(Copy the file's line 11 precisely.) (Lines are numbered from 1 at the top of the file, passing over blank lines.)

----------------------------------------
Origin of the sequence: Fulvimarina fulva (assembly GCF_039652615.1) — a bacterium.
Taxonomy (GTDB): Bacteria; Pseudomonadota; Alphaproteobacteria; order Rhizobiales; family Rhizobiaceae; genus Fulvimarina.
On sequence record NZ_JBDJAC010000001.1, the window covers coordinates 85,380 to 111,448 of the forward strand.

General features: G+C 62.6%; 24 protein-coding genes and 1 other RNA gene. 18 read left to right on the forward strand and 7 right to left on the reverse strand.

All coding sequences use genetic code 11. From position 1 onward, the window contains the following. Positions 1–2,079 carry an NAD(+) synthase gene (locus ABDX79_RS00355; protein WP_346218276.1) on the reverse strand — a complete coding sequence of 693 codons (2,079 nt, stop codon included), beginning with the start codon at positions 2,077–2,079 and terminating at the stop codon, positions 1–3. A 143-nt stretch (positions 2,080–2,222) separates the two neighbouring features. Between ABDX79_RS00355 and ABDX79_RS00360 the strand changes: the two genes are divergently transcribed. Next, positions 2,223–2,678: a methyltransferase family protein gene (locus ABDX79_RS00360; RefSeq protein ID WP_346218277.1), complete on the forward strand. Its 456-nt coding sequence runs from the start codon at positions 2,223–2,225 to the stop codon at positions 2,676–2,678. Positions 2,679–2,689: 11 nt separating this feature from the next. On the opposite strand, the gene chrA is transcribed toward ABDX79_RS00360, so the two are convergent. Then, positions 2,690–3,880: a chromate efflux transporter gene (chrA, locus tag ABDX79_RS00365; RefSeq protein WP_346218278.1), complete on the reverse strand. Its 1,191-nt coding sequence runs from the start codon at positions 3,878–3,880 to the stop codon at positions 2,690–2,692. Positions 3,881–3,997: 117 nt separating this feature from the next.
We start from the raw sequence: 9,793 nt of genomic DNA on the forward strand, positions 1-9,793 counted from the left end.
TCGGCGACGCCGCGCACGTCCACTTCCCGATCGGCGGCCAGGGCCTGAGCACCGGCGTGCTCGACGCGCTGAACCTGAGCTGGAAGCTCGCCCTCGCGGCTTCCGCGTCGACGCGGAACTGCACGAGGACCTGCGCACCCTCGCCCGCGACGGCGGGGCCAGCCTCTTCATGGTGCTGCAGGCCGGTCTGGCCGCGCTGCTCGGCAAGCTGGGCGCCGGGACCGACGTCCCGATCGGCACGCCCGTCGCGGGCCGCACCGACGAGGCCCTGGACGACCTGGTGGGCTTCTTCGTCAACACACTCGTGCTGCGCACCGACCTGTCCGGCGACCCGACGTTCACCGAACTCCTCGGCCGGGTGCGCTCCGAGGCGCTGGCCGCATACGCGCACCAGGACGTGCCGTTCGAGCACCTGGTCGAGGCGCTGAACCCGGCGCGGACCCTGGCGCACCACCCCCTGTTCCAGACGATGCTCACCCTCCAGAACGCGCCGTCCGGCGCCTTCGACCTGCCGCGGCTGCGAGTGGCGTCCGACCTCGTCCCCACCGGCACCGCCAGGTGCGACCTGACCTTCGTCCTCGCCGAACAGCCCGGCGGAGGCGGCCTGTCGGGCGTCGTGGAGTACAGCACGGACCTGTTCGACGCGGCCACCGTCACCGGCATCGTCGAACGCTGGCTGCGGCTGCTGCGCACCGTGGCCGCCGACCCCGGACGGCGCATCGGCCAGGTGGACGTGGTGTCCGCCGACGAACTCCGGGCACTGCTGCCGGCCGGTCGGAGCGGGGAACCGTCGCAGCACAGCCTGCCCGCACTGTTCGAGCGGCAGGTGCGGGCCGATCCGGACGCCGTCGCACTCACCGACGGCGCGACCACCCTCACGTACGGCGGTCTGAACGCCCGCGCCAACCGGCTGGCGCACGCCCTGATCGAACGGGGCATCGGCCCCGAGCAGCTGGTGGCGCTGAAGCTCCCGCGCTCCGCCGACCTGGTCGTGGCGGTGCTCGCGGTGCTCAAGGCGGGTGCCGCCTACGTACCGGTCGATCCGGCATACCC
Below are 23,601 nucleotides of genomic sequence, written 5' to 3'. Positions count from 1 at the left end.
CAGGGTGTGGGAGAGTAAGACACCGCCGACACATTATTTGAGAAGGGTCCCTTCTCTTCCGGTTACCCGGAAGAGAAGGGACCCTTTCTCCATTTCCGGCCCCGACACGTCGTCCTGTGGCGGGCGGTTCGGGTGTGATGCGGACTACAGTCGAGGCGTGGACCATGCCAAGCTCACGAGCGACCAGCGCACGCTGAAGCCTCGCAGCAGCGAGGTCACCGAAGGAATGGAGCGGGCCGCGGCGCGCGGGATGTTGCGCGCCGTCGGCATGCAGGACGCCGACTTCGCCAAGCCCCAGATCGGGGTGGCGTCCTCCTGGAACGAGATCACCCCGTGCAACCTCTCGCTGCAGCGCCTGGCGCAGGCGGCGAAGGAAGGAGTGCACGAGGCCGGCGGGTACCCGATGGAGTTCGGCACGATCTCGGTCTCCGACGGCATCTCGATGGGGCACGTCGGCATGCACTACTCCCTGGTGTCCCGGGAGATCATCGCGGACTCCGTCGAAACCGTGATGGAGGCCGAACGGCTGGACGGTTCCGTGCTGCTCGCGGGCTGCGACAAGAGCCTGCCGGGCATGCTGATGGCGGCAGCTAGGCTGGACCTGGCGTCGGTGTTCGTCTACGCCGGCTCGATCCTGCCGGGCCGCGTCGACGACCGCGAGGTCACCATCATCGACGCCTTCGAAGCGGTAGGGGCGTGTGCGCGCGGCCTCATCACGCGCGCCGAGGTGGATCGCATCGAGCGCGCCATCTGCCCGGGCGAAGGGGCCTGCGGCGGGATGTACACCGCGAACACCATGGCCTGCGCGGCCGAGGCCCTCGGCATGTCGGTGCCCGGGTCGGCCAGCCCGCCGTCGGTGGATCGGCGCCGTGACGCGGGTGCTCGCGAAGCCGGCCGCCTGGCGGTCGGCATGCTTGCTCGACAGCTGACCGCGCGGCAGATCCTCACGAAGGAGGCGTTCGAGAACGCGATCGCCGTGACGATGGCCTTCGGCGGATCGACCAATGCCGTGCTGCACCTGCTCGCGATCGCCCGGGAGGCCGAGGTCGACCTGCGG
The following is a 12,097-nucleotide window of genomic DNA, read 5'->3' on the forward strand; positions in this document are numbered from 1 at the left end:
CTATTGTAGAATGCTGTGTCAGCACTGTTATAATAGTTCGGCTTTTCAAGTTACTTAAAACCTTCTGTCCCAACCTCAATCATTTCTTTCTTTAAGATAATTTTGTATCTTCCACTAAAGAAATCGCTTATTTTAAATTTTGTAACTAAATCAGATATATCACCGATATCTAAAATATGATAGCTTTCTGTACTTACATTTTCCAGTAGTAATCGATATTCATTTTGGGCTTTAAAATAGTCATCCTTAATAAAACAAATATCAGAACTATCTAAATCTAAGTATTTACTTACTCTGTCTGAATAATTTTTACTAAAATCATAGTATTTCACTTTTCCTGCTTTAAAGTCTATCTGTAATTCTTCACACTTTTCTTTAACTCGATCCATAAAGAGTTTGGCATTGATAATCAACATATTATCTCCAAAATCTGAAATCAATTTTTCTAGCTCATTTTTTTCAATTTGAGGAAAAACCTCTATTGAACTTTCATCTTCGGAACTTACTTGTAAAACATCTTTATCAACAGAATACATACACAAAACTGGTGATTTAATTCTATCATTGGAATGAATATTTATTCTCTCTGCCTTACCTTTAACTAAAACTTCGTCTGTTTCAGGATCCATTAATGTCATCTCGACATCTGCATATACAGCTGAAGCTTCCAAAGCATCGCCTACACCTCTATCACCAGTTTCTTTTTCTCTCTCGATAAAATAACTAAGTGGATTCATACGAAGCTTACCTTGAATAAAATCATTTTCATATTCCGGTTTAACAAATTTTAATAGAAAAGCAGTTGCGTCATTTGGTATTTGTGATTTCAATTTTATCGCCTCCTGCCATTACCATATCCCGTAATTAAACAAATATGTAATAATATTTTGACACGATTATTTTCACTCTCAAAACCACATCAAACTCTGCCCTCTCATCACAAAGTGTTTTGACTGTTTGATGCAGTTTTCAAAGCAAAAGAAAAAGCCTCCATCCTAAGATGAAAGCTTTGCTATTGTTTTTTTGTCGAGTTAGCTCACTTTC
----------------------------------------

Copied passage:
CTATTGTAGAATGCTGTGTCAGCACTGTTATAATAGTTCGGCTTTTCAAGTTACTTAAAACCTTCTGTCCCAACCTCAATCATTTCTTTCTTTAAGATAATTTTGTATCTTCCACTAAAGAAATCGCTTATTTTAAATTTTGTAACTAAATCAGATATATCACCGATATCTAAAATATGATAGCTTTCTGTACTTACATTTTCCAGTAGTAATCGATATTCATTTTGGGCTTTAAAATAGTCATCCTTAATAAAACAAATATCAGAACTATCTAAATCTAAGTATTTACTTACTCTGTCTGAATAATTTTTACTAAAATCATAGTATTTCACTTTTCCTGCTTTAAAGTCTATCTGTAATTCTTCACACTTTTCTTTAACTCGATCCATAAAGAGTTTGGCATTGATAATCAACATATTATCTCCAAAATCTGAAATCAATTTTTCTAGCTCATTTTTTTCAATTTGAGGAAAAACCTCTATTGAACTTTCATCTTCGGAACTTACTTGTAAAACATCTTTATCAACAGAATACATACACAAAACTGGTGATTTAATTCTATCATTGGAATGAATATTTATTCTCTCTGCCTTACCTTTAACTAAAACTTCGTCTGTTTCAGGATCCATTAATGTCATCTCGACATCTGCATATACAGCTGAAGCTTCCAAAGCATCGCCTACACCTCTATCACCAGTTTCTTTTTCTCTCTCGATAAAATAACTAAGTGGATTCATACGAAGCTTACCTTGAATAAAATCATTTTCATATTCCGGTTTAACAAATTTTAATAGAAAAGCAGTTGCGTCATTTGGTATTTGTGATTTCAATTTTATCGCCTCCTGCCATTACCATATCCCGTAATTAAACAAATATGTAATAATATTTTGACACGATTATTTTCACTCTCAAAACCACATCAAACTCTGCCCTCTCATCACAAAGTGTTTTGACTGTTTGATGCAGTTTTCAAAGCAAAAGAAAAAGCCTCCATCCTAAGATGAAAGCTTTGCTATTGTTTTTTTGTCGAGTTAGCTCACTTTC